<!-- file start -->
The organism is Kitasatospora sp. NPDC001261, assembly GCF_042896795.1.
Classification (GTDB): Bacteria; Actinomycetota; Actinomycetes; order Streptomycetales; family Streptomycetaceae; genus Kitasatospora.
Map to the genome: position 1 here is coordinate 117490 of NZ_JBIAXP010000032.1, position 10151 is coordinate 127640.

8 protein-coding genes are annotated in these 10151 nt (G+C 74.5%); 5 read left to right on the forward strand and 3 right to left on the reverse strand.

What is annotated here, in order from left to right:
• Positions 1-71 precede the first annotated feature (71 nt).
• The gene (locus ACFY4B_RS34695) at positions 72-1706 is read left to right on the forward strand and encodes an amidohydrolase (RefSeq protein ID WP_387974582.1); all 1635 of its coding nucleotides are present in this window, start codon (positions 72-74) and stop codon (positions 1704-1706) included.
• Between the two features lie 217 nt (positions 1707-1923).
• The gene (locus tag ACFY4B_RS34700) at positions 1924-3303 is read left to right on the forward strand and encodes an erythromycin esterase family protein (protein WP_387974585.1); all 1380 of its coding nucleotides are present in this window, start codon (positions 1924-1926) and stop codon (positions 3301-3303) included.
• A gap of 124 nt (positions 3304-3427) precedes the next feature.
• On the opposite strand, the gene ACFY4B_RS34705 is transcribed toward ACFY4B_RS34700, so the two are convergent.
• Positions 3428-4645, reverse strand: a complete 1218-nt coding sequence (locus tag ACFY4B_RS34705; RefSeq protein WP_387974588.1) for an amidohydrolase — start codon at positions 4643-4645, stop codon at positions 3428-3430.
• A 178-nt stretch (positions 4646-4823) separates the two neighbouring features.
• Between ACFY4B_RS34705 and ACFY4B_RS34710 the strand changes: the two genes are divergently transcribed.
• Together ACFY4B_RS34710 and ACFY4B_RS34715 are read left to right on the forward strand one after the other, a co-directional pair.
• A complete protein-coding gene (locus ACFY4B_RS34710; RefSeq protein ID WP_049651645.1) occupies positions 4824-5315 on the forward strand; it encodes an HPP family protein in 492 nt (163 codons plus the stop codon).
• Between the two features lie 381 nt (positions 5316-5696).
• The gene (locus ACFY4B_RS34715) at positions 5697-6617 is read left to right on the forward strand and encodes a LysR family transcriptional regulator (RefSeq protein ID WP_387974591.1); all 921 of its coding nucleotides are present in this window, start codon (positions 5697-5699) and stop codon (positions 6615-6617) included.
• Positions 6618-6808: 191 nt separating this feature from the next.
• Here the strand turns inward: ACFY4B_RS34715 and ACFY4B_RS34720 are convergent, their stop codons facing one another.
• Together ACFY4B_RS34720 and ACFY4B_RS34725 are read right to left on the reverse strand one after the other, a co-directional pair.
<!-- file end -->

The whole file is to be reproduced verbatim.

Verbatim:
The organism is Kitasatospora sp. NPDC001261, assembly GCF_042896795.1.
Classification (GTDB): Bacteria; Actinomycetota; Actinomycetes; order Streptomycetales; family Streptomycetaceae; genus Kitasatospora.
Map to the genome: position 1 here is coordinate 117490 of NZ_JBIAXP010000032.1, position 10151 is coordinate 127640.

8 protein-coding genes are annotated in these 10151 nt (G+C 74.5%); 5 read left to right on the forward strand and 3 right to left on the reverse strand.

What is annotated here, in order from left to right:
• Positions 1-71 precede the first annotated feature (71 nt).
• The gene (locus ACFY4B_RS34695) at positions 72-1706 is read left to right on the forward strand and encodes an amidohydrolase (RefSeq protein ID WP_387974582.1); all 1635 of its coding nucleotides are present in this window, start codon (positions 72-74) and stop codon (positions 1704-1706) included.
• Between the two features lie 217 nt (positions 1707-1923).
• The gene (locus tag ACFY4B_RS34700) at positions 1924-3303 is read left to right on the forward strand and encodes an erythromycin esterase family protein (protein WP_387974585.1); all 1380 of its coding nucleotides are present in this window, start codon (positions 1924-1926) and stop codon (positions 3301-3303) included.
• A gap of 124 nt (positions 3304-3427) precedes the next feature.
• On the opposite strand, the gene ACFY4B_RS34705 is transcribed toward ACFY4B_RS34700, so the two are convergent.
• Positions 3428-4645, reverse strand: a complete 1218-nt coding sequence (locus tag ACFY4B_RS34705; RefSeq protein WP_387974588.1) for an amidohydrolase — start codon at positions 4643-4645, stop codon at positions 3428-3430.
• A 178-nt stretch (positions 4646-4823) separates the two neighbouring features.
• Between ACFY4B_RS34705 and ACFY4B_RS34710 the strand changes: the two genes are divergently transcribed.
• Together ACFY4B_RS34710 and ACFY4B_RS34715 are read left to right on the forward strand one after the other, a co-directional pair.
• A complete protein-coding gene (locus ACFY4B_RS34710; RefSeq protein ID WP_049651645.1) occupies positions 4824-5315 on the forward strand; it encodes an HPP family protein in 492 nt (163 codons plus the stop codon).
• Between the two features lie 381 nt (positions 5316-5696).
• The gene (locus ACFY4B_RS34715) at positions 5697-6617 is read left to right on the forward strand and encodes a LysR family transcriptional regulator (RefSeq protein ID WP_387974591.1); all 921 of its coding nucleotides are present in this window, start codon (positions 5697-5699) and stop codon (positions 6615-6617) included.
• Positions 6618-6808: 191 nt separating this feature from the next.
• Here the strand turns inward: ACFY4B_RS34715 and ACFY4B_RS34720 are convergent, their stop codons facing one another.
• Together ACFY4B_RS34720 and ACFY4B_RS34725 are read right to left on the reverse strand one after the other, a co-directional pair.